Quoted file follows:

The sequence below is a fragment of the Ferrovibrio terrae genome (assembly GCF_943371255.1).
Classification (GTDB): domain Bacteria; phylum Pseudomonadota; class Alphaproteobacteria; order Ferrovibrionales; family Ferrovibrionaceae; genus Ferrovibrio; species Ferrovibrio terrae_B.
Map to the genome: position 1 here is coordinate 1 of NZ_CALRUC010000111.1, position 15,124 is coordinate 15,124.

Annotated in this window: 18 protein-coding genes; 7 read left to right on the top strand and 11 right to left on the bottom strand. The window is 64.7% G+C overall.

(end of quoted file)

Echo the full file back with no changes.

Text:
The sequence below is a fragment of the Ferrovibrio terrae genome (assembly GCF_943371255.1).
Classification (GTDB): domain Bacteria; phylum Pseudomonadota; class Alphaproteobacteria; order Ferrovibrionales; family Ferrovibrionaceae; genus Ferrovibrio; species Ferrovibrio terrae_B.
Map to the genome: position 1 here is coordinate 1 of NZ_CALRUC010000111.1, position 15,124 is coordinate 15,124.

Annotated in this window: 18 protein-coding genes; 7 read left to right on the top strand and 11 right to left on the bottom strand. The window is 64.7% G+C overall.